LAFAYETTE — A state judge rejected Seth Fontenot’s request Thursday for a national criminal background check for felons who might have served on the grand jury that indicted the former University of Louisiana at Lafayette freshman on charges that could put him in prison for life.
Judge Kristian Earles, of the 15th Judicial District, granted Fontenot 30 additional days to file objections over the makeup of the grand jury, which indicted Fontenot on Feb. 21 on one count of first-degree murder and two counts of attempted first-degree murder.
Fontenot’s attorney, Thomas Guilbeau, has challenged the integrity of the grand jury in a motion that indicated mistakes could have been made when the jury was empaneled in October.
Guilbeau told the judge his office checked the names of grand jury members, which turned up the names of some known felons.
Guilbeau said he didn’t know if any of the people with felony records were actually on the grand jury, and said a court-sanctioned national search could resolve the question.
Earles rejected that request.
“I think it is mere suspicion at this point, that’s why I’m giving you 30 extra days,” Earles said.
Assistant District Attorney Mark Garber, who is prosecuting the Fontenot case, said Guilbeau was impugning the grand jury by suggesting some members may have lied about their prior criminal histories in interviews they gave before being seated.
“This is all being sought on grounds to quash the indictment,” Garber said.
Garber also has filed a motion seeking a gag order preventing those involved in the case from talking about it, including to the press.
Guilbeau told Earles on Thursday he and Garber had agreed not to talk to media.
Fontenot was arrested Feb. 10 for the early morning shooting of three 15-year-old boys, killing one of them.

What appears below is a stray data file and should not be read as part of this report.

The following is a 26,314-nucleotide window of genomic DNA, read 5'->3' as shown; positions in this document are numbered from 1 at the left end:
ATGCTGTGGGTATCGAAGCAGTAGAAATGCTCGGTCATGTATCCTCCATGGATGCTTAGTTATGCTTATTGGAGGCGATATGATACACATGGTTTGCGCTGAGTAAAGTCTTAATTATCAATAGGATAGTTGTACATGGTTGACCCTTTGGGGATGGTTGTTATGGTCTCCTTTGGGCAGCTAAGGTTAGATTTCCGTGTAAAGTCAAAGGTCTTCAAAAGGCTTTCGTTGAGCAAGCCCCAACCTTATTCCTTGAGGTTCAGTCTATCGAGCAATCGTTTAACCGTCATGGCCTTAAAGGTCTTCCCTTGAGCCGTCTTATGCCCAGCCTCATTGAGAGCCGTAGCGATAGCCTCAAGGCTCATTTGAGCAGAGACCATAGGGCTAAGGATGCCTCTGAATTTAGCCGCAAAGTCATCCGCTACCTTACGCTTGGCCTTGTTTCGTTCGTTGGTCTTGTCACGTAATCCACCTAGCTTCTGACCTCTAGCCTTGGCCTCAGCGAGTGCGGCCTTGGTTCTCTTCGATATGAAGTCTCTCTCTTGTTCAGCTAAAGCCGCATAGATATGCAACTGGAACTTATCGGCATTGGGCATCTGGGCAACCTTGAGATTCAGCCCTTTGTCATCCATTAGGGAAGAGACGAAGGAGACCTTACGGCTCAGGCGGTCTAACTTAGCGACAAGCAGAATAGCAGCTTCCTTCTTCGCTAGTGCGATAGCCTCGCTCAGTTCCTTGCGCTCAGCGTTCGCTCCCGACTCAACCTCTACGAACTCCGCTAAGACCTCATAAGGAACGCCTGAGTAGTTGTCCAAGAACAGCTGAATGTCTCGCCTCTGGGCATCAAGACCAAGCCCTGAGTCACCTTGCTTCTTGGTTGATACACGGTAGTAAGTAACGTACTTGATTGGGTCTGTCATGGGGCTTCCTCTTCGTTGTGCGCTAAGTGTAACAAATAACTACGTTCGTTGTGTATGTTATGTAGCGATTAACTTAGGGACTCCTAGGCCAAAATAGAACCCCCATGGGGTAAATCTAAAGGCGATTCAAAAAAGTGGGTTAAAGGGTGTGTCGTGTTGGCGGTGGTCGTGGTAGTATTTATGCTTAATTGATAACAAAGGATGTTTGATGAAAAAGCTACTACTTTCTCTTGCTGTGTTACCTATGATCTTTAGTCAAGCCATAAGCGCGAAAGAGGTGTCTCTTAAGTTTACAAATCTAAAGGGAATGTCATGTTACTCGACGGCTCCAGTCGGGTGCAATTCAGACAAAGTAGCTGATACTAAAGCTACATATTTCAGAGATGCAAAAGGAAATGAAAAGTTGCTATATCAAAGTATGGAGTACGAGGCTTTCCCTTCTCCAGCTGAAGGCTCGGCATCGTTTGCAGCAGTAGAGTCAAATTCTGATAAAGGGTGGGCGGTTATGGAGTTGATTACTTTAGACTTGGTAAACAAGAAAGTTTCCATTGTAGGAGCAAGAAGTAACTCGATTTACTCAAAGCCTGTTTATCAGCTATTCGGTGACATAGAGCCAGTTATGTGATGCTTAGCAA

Fontenot told police he wasn’t trying kill them.
“Mr. Fontenot stated that his intentions were only to scare the victims, not to inflict bodily harm and/or death,” a Lafayette police detective wrote in an affidavit.
The affidavit said Fontenot told police he fired three shots at a fleeing truck “he believed to contain suspects” he had seen on his property.
Police reports indicate in the months before the shooting, burglars twice broke into vehicles at the home Fontenot shared with his stepfather, mother and sister on Green Meadow Road.
The shooting, which occurred around 1:45 a.m., killed Austin Rivault, a freshman at St. Thomas More Catholic High School, and wounded William Bellamy and Cole Kelley.
One of the boys — records do not indicate who was driving the truck — drove to Our Lady of Lourdes Medical Center for treatment.
Guilbeau has filed a motion seeking video surveillance recordings at the Lourdes emergency room on the morning of the shooting.
According to the motion, the video showed Bellamy and Kelley getting out of the truck wearing clothes that Fontenot described to police as being worn by people who had been on his and his neighbors’ property that morning.
The video also showed hospital personnel pulling Rivault’s body out of the truck, the motion said.
Earles did not rule on the video motion Thursday, and Guilbeau said officials at Lourdes assured him the recording would be preserved.
Fontenot, who is out of jail after friends and family pledged land and paid cash to post bail of $700,000, has filed court papers claiming he can’t afford to pay for an investigator for his defense. The filing seeks government assistance in retaining an investigator.
Court papers did not specify an amount that would be needed, but any funds would have to come from the budget of the Public Defender’s Office.
Earles delayed ruling on the request Thursday, saying he wanted Guilbeau to list “specific needs.”
“I have a problem with him (Fontenot) being classified as a pauper,” Earles said.